The RAF Wainfleet in Friskney, near Skegness, England, has had a long and distinguished military history. In the 19th century, the weapons range was used for artillery practice, though it closed before World War I. It reopened as a military firing range just before World War II for both artillery and bombing practice and was used to test the Stabilizing Automatic Bomb Sight. The control tower was built during this time.
Today, the control tower has been remodeled as a vacation rental. In this unusual building, the lounge is on the top floor, with the bedrooms below. Visitors can expect an uninterrupted view over the marshes through the massive windows previously used by the controllers. The tower has retained many of the features that hint its historical military significance.
After World War II, the site served as a NATO practice range for both fixed wing aircraft and helicopters. Some of the world’s most formidable warplanes could frequently be seen overhead. However, due to British defense funding cuts following the 2008 financial crisis, the range closed in July 2010, reopening in its new role in 2017.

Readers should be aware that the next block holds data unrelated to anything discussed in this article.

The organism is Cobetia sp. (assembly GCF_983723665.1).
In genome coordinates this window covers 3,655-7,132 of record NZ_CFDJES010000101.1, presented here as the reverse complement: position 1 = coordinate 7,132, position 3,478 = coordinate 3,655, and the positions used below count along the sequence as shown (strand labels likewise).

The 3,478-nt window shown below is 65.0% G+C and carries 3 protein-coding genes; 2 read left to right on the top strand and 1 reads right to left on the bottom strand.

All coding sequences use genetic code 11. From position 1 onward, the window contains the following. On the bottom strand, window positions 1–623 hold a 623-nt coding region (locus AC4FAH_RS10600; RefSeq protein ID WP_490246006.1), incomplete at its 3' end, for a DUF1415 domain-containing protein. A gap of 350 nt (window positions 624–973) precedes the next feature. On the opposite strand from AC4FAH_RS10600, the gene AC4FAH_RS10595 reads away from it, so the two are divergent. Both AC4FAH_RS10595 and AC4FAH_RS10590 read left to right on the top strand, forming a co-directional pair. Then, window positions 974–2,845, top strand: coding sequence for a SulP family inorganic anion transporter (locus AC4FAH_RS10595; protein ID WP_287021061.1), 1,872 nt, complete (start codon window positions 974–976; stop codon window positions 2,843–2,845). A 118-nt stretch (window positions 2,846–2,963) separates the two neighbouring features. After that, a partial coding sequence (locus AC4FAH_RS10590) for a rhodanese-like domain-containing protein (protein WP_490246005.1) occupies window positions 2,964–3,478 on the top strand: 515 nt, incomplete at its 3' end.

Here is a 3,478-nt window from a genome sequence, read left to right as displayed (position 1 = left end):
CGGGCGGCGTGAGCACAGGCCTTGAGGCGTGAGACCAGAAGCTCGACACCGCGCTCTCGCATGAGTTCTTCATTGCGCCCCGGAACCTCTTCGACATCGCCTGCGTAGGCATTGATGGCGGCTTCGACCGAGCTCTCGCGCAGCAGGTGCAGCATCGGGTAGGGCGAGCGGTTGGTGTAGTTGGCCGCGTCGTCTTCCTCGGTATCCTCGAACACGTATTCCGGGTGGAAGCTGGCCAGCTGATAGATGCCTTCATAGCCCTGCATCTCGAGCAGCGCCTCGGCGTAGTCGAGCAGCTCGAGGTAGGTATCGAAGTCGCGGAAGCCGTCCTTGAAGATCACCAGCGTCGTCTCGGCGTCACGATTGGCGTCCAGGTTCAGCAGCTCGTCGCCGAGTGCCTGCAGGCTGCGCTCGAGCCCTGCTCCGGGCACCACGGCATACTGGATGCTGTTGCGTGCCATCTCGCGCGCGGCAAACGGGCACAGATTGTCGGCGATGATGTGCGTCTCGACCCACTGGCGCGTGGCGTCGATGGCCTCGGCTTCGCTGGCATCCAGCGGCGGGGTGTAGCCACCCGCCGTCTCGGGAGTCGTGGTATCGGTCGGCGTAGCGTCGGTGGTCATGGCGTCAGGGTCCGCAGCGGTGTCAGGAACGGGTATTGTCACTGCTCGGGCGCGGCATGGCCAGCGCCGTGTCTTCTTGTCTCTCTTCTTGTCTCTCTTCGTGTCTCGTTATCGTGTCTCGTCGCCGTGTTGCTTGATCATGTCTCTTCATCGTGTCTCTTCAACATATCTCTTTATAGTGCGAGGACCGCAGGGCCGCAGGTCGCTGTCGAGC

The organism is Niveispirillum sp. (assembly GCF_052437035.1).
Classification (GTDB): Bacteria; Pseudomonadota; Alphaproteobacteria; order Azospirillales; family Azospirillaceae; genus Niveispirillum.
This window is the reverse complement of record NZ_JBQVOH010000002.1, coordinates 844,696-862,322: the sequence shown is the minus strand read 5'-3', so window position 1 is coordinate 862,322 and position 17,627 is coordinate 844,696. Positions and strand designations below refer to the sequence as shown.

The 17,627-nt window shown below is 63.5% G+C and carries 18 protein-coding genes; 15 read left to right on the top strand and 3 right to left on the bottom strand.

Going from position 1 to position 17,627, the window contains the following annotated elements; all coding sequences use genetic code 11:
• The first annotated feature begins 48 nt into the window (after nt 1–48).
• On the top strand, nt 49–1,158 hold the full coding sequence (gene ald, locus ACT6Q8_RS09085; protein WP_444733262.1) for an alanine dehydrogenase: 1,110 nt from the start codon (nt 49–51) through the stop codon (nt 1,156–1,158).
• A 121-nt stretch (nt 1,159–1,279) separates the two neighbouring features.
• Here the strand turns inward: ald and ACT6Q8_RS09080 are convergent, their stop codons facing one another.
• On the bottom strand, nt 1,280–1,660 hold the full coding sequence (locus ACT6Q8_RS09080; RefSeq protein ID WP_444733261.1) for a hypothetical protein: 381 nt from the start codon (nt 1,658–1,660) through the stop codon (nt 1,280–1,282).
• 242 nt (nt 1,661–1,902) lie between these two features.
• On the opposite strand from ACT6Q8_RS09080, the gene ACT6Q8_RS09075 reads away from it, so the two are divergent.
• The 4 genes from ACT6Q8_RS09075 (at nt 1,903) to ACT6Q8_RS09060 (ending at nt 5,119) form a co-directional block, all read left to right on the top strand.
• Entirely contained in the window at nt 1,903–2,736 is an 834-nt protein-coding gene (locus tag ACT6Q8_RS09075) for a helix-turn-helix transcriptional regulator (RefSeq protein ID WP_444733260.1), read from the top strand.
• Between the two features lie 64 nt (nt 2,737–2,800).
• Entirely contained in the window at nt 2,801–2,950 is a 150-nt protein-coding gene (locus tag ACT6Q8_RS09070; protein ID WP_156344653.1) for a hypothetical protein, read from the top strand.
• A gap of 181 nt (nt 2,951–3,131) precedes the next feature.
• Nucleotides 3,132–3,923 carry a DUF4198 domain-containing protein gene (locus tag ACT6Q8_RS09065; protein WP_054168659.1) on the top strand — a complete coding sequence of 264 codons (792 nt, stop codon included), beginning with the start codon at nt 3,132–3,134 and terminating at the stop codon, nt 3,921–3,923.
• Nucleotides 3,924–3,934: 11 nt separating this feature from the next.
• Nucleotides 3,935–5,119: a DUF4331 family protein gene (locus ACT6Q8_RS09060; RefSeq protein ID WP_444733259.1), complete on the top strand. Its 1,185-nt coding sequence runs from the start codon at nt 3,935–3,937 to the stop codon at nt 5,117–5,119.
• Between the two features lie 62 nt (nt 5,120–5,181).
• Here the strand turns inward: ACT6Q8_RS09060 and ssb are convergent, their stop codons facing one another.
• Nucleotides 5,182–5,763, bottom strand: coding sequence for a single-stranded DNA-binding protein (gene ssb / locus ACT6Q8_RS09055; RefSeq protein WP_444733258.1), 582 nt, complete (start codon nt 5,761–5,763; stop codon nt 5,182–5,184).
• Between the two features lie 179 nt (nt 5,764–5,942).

The range area is designated as a Site of Special Scientific Interest due to the resident and migratory birds that frequent it. Notably, it attracts a large number of brent geese that stop there on their return trip from the Arctic. It’s also good for spotting seals, and there’s even the skull of a large stranded whale lying within the marsh. The odd accommodations are also very close to Gibraltar Point National Nature Reserve, one of the best in the country, making it prime real estate for wildlife enthusiasts.
Know Before You Go
While still in use, the range was supposedly cleared of ordnance by the RAF. However, there's still the likelihood of unexploded weapons lurking undetected beneath some parts of the site, so observe all the safety signs.